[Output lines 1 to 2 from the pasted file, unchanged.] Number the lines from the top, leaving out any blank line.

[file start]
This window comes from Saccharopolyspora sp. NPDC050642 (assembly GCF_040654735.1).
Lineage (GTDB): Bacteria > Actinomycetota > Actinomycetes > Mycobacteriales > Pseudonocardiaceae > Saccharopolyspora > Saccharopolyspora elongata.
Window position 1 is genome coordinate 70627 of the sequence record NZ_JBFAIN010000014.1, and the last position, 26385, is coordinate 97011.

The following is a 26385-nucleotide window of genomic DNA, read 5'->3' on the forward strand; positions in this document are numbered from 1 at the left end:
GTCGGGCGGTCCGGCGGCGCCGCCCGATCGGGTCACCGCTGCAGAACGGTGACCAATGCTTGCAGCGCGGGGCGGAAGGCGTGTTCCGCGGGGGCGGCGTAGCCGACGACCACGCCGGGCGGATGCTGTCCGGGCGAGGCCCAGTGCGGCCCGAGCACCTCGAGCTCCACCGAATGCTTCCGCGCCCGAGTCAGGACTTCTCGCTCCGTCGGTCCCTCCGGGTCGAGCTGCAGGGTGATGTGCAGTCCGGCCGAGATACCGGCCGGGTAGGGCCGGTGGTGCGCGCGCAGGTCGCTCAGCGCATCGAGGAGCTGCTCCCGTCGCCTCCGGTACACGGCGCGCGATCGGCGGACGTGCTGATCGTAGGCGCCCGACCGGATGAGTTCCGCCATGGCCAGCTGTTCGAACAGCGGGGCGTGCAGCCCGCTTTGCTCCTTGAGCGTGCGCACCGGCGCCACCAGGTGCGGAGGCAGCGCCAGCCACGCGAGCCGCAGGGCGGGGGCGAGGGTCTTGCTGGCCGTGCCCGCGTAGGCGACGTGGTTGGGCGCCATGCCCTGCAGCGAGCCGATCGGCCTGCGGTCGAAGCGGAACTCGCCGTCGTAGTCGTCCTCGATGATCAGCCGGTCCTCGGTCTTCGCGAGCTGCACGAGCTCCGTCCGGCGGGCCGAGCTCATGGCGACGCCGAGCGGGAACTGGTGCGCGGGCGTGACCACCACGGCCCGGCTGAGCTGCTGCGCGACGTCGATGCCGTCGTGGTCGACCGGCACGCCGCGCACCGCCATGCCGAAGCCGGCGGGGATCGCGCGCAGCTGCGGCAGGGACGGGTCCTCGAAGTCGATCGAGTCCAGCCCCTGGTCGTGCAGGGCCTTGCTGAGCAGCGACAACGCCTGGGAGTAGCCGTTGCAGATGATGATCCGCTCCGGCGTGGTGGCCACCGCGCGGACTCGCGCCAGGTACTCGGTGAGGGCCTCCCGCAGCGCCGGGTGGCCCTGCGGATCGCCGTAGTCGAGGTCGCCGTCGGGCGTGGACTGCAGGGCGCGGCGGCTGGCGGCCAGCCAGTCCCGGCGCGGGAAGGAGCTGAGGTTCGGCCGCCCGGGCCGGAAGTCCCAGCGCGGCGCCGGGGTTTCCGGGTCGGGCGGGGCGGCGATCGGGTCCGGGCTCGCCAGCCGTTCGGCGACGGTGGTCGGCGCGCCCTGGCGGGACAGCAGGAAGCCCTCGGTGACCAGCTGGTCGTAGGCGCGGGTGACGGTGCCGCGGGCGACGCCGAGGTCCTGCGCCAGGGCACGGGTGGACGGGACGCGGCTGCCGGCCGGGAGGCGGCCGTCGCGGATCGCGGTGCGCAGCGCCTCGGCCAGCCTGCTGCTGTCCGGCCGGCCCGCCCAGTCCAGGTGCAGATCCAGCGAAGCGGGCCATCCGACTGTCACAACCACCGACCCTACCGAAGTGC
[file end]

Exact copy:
This window comes from Saccharopolyspora sp. NPDC050642 (assembly GCF_040654735.1).
Lineage (GTDB): Bacteria > Actinomycetota > Actinomycetes > Mycobacteriales > Pseudonocardiaceae > Saccharopolyspora > Saccharopolyspora elongata.